Reflecting on the Space Shuttle's Final Flight - #5
Fri, 07/08/2011 - 7:00pm
It’s 7:00 pm on Friday, Launch Day.
I am headed home from what was a spectacular event and one very special to me and thousands of others. I am grateful to have had the opportunity to attend the last launch of the Shuttle program and it causes me to think back.
It was in 1981 when I worked for NASA at the Johnson Space Center and people were talking about the possibility of building a Space Station and using the shuttle to make over 100 missions into space to do so. Many said it could not be done, but there were those at NASA that knew otherwise. In spite of the setbacks and those who perished, it is now nearly complete. The launch of the 135th mission of the Space Shuttle fleet brings to close an era of space travel that many thought impossible.
As we celebrate the end of the Shuttle era, it is appropriate that we both look back at the accomplishments and also look ahead at the possibilities for the future. This spring marked the 50th anniversary of President John F. Kennedy’s special address before Congress on the importance of the space program – “Why do we go to the Moon? Not because it is easy, but because it is hard.”
While the U.S. felt good about itself and had taken pride in being the most technologically advanced nation, it was the Soviet Union that first sent a satellite into Earth’s orbit, (I remember laying in my neighbor’s back yard on the hammock looking for Sputnik as it passed overhead). Four years later they sent the first human into space.
In response, on May 25, 1961, President Kennedy challenged our country to, “within the decade, land a man on the moon and return him safely to earth.” What ensued was a collaborative effort between scientists and engineers engaging government, industry and education to bring that dream to reality. And on July 21, 1969, many of us remember sitting or standing in front of our television sets with 500 million people worldwide and watching Neil Armstrong take that first step on the moon’s surface, pronouncing “That’s one small step for man, one giant leap for mankind.”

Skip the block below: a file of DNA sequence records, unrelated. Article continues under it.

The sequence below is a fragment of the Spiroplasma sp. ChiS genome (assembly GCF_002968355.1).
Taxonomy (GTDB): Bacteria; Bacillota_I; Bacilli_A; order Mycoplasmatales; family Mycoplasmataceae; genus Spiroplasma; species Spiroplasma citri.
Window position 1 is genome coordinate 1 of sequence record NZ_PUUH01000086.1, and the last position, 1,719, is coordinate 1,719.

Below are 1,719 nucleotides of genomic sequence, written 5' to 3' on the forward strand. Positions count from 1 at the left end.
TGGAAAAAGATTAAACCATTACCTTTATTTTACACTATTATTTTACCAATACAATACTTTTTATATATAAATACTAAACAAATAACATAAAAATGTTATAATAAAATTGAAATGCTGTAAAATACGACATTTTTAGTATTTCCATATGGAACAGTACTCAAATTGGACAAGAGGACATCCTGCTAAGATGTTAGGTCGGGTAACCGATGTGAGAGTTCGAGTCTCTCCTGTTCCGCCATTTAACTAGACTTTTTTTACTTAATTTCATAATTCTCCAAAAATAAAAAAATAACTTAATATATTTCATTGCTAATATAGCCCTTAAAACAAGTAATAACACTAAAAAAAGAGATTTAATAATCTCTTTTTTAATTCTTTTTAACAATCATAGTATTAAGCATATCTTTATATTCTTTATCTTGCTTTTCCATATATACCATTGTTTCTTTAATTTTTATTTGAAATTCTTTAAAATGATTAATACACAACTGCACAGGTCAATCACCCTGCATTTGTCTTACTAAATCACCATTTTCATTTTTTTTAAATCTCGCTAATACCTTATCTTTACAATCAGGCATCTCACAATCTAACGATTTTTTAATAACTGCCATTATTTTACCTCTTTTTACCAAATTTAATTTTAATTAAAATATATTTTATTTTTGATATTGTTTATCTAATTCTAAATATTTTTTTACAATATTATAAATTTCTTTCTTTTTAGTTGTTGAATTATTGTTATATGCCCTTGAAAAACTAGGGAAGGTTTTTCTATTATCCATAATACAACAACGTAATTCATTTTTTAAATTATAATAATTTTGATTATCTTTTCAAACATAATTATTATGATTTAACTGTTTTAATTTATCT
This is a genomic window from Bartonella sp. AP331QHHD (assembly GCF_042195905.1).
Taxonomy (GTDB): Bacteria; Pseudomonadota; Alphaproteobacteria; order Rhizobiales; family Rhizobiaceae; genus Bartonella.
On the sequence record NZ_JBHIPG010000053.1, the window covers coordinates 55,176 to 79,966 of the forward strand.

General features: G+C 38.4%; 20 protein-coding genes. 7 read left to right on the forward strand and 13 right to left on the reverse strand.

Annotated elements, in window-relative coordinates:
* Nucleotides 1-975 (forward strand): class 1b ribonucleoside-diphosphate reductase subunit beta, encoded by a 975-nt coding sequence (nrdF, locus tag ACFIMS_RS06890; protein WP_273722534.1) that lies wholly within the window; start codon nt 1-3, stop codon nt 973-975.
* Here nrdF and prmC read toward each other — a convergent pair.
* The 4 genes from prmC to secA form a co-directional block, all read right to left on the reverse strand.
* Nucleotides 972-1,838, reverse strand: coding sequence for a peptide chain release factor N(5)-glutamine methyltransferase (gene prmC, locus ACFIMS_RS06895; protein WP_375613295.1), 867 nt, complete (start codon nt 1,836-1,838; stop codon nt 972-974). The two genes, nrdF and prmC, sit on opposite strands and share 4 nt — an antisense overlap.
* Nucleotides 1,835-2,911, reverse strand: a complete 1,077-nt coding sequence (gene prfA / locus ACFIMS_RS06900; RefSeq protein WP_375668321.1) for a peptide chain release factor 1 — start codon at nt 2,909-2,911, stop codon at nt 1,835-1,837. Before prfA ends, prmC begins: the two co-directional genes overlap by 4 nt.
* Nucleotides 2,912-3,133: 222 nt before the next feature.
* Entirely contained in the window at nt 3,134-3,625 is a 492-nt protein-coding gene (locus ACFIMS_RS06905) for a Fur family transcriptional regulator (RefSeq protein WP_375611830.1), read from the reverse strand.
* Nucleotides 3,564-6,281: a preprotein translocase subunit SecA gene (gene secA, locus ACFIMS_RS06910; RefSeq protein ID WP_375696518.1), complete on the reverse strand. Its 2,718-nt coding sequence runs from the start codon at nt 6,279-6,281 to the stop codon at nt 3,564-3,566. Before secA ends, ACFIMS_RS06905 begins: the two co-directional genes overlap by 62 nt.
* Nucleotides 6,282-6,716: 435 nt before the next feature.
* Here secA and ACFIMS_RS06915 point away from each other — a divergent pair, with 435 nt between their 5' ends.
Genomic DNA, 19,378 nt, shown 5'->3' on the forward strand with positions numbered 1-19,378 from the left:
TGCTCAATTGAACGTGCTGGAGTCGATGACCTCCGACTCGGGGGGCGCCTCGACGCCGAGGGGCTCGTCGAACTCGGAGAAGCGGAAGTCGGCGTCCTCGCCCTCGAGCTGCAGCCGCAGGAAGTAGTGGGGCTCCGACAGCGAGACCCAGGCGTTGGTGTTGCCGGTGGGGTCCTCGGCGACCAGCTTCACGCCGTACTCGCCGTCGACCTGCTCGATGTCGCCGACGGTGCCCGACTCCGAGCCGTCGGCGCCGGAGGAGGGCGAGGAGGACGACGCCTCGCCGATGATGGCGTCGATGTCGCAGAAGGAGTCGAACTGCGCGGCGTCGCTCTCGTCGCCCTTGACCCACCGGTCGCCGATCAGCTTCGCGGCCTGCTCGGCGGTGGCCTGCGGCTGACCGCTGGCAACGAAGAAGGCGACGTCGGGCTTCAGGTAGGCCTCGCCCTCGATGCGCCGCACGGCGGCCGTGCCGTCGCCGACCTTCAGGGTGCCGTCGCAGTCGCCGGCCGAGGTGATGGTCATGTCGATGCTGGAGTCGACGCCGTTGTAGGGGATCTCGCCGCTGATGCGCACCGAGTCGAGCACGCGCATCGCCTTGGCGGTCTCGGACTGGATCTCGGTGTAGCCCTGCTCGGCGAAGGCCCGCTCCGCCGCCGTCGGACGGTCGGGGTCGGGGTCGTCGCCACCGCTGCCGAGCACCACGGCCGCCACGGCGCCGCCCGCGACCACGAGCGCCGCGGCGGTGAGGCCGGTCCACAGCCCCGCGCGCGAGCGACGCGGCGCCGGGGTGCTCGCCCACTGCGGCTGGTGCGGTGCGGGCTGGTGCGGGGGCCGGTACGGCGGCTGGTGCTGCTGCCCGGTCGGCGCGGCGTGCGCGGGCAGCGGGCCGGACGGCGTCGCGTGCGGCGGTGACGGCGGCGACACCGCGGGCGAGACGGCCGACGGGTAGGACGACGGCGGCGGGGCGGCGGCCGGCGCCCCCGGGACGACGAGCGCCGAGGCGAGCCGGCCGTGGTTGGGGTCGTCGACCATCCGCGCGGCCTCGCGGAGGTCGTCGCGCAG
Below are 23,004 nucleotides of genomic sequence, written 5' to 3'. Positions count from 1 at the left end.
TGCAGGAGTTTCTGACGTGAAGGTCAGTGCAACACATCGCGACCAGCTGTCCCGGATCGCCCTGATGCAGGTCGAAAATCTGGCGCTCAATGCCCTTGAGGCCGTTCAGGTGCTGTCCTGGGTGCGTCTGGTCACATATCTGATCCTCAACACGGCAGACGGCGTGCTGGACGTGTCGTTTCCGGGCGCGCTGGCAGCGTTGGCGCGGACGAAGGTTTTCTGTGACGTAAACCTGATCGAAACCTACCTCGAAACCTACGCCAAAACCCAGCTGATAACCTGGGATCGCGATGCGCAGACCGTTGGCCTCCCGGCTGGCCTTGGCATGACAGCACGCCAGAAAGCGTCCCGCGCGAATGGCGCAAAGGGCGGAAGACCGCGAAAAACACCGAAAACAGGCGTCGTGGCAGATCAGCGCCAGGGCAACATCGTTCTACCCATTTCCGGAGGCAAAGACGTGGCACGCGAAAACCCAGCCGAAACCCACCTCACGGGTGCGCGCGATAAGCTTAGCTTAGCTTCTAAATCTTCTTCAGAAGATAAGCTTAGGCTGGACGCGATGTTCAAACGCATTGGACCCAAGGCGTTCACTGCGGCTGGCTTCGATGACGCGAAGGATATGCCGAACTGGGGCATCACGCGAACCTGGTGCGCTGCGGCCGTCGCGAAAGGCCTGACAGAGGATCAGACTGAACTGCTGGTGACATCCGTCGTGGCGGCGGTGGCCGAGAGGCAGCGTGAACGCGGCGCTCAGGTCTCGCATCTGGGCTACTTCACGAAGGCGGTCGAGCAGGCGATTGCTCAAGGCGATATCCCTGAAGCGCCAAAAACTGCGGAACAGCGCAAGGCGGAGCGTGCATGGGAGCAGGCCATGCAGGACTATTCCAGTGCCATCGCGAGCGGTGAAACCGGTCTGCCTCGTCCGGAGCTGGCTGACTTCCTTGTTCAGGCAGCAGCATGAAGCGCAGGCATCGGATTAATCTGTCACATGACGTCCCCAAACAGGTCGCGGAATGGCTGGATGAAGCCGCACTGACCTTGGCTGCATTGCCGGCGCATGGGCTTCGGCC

That accomplishment became symbolic of the power of American ingenuity. The saying became “If we can land a man on the moon . . . fill in the blank.” I believe that this “can do attitude” is as true today as it was 50 years ago. In 1961 I don’t think the “average” citizen could even imagine a ship that would shuttle people back and forth to various locations in space or an international space station - that was all science fiction (remember we were all watching black and white TV’s). But the NASA organization does not have “average” people -- and, as a matter of fact, great institutions like Georgia Tech do not have “average” people. They have people of vision, who know how to collaborate and combine engineering and innovation, with that vision to make things that once were considered science fiction a reality. Then, they work to pass that vision on to the next generation.
The past few days have helped me to better understand the role Georgia Tech has played in the space program and to realize the pride that so many of us here at Georgia Tech have in our accomplishments and the role and impact that our faculty, staff, students and alumni have had on the Space Shuttle program. From the first launch of Challenger in 1981 that was commanded by Tech Alum John Young, AE 52, to this last mission of Atlantis with Sandra Magnus, MSE 96, as a member of the Shuttle crew, Georgia Tech has been there!
As important as all this is, it is also important to remember that it doesn’t end here. There are many frontiers ahead of us, some that seem as insurmountable as building a Space Station and a fleet of spacecraft that could travel into low earth orbit more than 100 times.
The task before all of us here at Georgia Tech now is to continue to educate and inspire the next generation of leaders, engineers and scientists to ensure that our nation's space program continues to lead the way in space exploration and that we prepare our graduates to “go where no man has gone before” both in space and here on Earth.
This is America. Through innovation and by working together, we can do anything. This is after all – Georgia Tech!!
G. P. “Bud” Peterson, President
Georgia Institute of Technology